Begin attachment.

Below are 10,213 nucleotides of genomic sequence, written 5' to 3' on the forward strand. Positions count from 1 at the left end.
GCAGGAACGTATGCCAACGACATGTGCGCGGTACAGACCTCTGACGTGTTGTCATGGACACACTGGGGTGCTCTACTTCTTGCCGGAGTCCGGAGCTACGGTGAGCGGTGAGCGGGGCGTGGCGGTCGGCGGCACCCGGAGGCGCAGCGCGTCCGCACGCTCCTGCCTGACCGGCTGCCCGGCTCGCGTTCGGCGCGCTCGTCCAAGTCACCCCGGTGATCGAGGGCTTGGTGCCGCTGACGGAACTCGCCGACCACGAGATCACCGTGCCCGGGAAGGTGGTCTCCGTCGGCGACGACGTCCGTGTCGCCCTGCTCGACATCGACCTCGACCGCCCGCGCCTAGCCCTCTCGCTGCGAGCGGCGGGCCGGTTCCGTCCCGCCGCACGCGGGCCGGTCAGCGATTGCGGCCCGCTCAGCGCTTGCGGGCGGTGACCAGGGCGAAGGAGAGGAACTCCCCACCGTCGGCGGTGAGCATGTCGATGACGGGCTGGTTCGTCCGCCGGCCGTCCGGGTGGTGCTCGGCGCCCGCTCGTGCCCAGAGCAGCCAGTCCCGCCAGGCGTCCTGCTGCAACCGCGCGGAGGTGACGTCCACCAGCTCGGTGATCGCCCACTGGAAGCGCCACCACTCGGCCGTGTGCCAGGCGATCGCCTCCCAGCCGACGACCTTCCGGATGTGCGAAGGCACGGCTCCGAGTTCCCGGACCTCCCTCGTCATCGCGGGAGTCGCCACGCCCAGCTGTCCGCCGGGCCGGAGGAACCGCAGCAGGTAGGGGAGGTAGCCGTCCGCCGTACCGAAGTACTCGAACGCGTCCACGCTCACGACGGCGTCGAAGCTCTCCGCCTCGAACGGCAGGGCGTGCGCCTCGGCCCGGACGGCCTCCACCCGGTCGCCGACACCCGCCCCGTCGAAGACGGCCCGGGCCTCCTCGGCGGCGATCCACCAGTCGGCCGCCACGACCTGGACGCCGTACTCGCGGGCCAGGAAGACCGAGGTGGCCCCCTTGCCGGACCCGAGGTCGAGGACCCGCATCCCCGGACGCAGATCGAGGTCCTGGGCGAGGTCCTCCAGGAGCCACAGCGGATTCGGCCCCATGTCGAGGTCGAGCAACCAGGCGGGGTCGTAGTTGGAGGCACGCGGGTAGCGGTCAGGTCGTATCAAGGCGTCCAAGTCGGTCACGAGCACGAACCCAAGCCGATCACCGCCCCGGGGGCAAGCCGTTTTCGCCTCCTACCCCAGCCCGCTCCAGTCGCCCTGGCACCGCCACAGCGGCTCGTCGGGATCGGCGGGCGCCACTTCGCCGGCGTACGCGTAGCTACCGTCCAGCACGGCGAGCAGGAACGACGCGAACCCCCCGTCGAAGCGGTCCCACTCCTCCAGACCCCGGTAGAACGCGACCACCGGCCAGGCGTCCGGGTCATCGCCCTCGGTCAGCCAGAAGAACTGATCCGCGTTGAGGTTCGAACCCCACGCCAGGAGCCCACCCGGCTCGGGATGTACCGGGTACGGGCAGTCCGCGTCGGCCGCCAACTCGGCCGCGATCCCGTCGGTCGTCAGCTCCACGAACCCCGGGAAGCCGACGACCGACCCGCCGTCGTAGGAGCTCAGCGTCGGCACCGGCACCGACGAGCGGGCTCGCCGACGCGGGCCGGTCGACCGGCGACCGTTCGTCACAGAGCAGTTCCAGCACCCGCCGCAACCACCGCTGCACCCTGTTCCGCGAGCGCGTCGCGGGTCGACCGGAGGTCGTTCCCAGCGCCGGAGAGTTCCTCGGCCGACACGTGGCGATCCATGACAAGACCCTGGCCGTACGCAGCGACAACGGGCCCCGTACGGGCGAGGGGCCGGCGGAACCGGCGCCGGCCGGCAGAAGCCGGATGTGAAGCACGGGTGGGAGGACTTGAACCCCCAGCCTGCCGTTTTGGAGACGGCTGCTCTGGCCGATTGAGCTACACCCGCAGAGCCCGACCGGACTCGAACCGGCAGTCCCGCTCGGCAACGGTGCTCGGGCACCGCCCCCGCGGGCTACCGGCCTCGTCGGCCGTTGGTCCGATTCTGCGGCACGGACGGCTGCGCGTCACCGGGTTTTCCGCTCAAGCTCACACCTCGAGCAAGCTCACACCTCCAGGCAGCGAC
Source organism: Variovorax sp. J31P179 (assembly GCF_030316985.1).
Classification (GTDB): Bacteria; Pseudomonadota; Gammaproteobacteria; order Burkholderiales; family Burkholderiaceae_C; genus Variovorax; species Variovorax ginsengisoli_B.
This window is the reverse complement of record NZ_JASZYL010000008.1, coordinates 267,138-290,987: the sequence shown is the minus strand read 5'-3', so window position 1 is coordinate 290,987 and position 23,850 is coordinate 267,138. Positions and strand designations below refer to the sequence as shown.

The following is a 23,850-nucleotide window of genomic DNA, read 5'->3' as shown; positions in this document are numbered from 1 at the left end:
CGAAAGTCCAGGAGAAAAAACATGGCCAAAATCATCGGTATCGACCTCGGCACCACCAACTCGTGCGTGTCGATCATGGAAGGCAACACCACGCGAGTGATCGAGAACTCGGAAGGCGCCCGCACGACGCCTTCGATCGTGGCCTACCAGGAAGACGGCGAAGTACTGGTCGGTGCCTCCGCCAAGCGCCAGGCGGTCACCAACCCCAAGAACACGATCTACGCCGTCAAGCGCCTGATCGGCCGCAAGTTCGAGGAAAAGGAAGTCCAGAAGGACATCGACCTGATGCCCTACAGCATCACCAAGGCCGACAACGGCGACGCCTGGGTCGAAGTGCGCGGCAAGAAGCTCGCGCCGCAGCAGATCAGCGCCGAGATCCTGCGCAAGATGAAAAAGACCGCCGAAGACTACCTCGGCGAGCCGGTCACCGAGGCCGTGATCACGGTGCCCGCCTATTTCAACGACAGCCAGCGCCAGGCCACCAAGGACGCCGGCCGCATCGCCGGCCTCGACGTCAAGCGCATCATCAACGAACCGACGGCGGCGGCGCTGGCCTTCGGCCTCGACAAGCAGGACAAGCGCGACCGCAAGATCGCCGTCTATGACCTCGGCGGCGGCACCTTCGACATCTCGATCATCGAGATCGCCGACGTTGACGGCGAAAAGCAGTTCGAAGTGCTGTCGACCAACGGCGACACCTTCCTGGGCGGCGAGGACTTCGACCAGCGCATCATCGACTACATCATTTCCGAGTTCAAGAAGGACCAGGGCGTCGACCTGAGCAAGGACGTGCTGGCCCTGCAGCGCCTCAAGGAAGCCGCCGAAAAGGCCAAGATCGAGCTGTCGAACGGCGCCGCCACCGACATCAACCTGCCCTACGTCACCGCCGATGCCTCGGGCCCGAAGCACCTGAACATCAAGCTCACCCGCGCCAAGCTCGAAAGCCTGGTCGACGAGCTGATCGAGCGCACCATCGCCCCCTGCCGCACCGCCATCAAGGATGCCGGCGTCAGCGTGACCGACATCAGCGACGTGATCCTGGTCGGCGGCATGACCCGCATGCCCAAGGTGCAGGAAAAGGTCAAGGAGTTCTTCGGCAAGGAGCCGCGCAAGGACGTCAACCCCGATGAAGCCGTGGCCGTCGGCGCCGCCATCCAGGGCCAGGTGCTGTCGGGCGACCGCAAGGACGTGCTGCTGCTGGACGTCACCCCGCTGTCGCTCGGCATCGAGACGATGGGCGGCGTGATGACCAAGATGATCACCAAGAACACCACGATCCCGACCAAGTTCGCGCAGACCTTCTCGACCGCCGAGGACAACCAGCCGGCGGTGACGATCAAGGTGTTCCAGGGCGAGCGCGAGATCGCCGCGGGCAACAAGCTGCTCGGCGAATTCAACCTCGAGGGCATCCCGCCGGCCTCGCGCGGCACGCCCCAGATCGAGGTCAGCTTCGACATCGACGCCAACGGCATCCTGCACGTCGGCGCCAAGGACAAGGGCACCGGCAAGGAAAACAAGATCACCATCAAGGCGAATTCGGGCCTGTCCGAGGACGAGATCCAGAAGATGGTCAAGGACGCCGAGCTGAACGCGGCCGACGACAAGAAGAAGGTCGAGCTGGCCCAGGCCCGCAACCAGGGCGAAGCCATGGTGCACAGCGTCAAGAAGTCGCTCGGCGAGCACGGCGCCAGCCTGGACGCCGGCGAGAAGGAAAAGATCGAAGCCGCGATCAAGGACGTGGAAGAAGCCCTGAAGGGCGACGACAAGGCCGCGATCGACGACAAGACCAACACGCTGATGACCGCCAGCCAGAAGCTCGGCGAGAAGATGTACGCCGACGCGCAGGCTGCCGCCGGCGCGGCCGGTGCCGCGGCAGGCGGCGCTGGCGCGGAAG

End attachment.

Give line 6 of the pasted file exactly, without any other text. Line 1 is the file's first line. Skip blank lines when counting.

The following is a 23,850-nucleotide window of genomic DNA, read 5'->3' as shown; positions in this document are numbered from 1 at the left end: